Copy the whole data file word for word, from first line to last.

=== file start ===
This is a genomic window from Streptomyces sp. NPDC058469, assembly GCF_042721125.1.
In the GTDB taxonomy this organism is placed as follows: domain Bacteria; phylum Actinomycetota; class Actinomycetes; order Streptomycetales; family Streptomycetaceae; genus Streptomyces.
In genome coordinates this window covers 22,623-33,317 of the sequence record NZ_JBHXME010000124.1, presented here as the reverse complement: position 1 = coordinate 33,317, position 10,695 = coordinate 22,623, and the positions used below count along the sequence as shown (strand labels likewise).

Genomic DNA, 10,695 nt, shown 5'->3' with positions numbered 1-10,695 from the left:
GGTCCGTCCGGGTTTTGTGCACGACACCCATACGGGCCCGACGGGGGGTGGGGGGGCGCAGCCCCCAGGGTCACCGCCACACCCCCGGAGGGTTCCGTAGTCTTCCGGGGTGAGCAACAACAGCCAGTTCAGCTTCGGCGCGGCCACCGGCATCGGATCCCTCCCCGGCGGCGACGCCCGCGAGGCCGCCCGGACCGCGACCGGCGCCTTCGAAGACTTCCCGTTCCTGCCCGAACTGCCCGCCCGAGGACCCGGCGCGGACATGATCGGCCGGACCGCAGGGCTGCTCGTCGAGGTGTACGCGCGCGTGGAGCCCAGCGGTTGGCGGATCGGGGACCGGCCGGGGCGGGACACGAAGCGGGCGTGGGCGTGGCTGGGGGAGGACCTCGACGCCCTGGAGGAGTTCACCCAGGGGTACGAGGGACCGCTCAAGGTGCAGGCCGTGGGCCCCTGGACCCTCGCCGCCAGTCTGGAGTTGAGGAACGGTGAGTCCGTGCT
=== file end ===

This is a genomic window from Streptomyces sp. NPDC058469, assembly GCF_042721125.1.
In the GTDB taxonomy this organism is placed as follows: domain Bacteria; phylum Actinomycetota; class Actinomycetes; order Streptomycetales; family Streptomycetaceae; genus Streptomyces.
In genome coordinates this window covers 22,623-33,317 of the sequence record NZ_JBHXME010000124.1, presented here as the reverse complement: position 1 = coordinate 33,317, position 10,695 = coordinate 22,623, and the positions used below count along the sequence as shown (strand labels likewise).

Genomic DNA, 10,695 nt, shown 5'->3' with positions numbered 1-10,695 from the left:
GGTCCGTCCGGGTTTTGTGCACGACACCCATACGGGCCCGACGGGGGGTGGGGGGGCGCAGCCCCCAGGGTCACCGCCACACCCCCGGAGGGTTCCGTAGTCTTCCGGGGTGAGCAACAACAGCCAGTTCAGCTTCGGCGCGGCCACCGGCATCGGATCCCTCCCCGGCGGCGACGCCCGCGAGGCCGCCCGGACCGCGACCGGCGCCTTCGAAGACTTCCCGTTCCTGCCCGAACTGCCCGCCCGAGGACCCGGCGCGGACATGATCGGCCGGACCGCAGGGCTGCTCGTCGAGGTGTACGCGCGCGTGGAGCCCAGCGGTTGGCGGATCGGGGACCGGCCGGGGCGGGACACGAAGCGGGCGTGGGCGTGGCTGGGGGAGGACCTCGACGCCCTGGAGGAGTTCACCCAGGGGTACGAGGGACCGCTCAAGGTGCAGGCCGTGGGCCCCTGGACCCTCGCCGCCAGTCTGGAGTTGAGGAACGGTGAGTCCGTGCT